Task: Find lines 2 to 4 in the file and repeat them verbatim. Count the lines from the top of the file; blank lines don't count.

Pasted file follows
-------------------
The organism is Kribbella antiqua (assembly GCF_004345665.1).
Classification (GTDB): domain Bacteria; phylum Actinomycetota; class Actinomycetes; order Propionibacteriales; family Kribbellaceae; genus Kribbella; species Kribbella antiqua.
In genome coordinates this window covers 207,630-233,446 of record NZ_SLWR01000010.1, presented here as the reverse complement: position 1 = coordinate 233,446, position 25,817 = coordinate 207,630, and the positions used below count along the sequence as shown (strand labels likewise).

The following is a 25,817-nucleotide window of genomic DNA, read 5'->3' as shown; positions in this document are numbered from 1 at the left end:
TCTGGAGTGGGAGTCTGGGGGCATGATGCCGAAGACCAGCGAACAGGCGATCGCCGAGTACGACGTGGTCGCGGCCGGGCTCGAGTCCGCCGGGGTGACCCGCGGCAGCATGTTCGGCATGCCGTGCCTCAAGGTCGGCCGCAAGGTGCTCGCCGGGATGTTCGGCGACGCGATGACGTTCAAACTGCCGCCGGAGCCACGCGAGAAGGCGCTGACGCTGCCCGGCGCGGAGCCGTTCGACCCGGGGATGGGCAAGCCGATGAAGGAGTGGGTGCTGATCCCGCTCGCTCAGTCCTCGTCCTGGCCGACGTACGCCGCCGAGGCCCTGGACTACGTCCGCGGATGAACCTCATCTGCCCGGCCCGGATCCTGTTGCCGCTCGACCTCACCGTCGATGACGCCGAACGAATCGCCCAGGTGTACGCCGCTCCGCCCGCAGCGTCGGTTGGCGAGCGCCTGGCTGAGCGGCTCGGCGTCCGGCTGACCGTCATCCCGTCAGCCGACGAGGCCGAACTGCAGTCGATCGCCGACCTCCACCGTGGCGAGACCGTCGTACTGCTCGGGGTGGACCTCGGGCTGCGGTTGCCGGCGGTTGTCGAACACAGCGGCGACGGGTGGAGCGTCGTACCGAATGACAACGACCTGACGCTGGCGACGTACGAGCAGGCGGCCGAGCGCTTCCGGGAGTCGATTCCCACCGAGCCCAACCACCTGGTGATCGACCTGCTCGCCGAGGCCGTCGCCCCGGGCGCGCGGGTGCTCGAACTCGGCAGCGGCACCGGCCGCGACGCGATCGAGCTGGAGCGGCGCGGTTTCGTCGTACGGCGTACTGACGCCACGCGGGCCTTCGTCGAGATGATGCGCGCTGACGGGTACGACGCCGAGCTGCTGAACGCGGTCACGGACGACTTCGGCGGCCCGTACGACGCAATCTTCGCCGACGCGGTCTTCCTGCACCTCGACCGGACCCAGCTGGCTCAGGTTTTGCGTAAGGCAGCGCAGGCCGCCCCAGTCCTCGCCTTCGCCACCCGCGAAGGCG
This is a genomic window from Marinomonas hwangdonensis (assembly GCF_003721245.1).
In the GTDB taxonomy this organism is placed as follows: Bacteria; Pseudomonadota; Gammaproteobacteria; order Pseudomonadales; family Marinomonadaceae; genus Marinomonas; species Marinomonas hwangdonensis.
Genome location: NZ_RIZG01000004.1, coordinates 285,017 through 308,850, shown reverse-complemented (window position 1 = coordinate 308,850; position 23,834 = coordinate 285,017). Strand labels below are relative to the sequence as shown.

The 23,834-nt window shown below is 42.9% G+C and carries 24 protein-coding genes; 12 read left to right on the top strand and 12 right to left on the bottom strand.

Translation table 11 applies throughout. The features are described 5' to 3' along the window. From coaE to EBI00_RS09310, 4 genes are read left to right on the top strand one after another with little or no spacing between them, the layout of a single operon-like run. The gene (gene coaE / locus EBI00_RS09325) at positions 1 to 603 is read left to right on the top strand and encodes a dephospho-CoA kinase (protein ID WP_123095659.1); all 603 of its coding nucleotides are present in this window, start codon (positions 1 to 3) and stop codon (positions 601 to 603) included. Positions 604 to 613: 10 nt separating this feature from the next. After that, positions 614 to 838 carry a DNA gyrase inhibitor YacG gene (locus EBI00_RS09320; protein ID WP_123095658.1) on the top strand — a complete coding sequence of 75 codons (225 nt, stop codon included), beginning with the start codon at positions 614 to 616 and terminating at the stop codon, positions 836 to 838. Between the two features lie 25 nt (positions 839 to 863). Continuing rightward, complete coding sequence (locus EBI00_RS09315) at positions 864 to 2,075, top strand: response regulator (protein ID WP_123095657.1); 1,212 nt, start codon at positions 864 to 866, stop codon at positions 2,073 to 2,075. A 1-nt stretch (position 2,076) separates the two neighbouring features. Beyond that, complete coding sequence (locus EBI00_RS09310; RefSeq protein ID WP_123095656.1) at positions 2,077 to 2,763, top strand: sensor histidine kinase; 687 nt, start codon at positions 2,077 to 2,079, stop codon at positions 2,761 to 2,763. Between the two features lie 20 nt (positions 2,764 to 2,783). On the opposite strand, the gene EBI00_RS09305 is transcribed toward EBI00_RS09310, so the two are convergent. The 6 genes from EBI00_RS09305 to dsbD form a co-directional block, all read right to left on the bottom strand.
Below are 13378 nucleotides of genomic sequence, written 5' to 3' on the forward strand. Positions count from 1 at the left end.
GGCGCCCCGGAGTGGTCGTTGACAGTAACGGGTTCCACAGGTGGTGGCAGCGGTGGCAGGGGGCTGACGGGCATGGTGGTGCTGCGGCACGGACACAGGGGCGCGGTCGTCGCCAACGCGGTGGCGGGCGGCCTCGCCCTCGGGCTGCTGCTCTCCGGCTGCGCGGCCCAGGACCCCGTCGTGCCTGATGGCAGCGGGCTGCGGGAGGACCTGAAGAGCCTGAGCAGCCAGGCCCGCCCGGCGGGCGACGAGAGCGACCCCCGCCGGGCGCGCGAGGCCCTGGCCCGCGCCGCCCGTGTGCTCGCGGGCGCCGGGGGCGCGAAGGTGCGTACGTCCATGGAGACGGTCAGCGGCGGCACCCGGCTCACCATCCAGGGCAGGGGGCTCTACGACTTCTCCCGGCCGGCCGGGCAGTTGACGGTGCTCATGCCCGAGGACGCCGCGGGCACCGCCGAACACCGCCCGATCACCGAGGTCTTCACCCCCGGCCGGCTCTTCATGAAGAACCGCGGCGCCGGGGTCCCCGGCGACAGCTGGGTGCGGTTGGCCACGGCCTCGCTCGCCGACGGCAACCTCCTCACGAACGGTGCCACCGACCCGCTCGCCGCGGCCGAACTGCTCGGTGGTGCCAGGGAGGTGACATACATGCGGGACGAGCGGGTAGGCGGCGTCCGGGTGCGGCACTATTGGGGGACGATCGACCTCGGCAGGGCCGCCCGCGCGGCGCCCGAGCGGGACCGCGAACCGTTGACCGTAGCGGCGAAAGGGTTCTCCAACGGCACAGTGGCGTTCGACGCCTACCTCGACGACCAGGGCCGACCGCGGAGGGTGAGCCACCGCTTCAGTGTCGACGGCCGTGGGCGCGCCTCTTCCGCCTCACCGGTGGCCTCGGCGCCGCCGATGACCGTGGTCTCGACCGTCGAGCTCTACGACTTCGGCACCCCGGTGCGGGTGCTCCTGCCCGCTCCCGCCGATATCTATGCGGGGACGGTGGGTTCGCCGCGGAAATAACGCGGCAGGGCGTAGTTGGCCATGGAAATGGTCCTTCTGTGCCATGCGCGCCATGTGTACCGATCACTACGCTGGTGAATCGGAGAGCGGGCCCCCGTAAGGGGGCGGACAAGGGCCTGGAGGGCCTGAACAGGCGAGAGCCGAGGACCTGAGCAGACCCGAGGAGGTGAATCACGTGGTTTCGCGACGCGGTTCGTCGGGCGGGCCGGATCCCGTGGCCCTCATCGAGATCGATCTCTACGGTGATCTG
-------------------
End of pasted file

Classification (GTDB): domain Bacteria; phylum Actinomycetota; class Actinomycetes; order Propionibacteriales; family Kribbellaceae; genus Kribbella; species Kribbella antiqua.
In genome coordinates this window covers 207,630-233,446 of record NZ_SLWR01000010.1, presented here as the reverse complement: position 1 = coordinate 233,446, position 25,817 = coordinate 207,630, and the positions used below count along the sequence as shown (strand labels likewise).

The following is a 25,817-nucleotide window of genomic DNA, read 5'->3' as shown; positions in this document are numbered from 1 at the left end: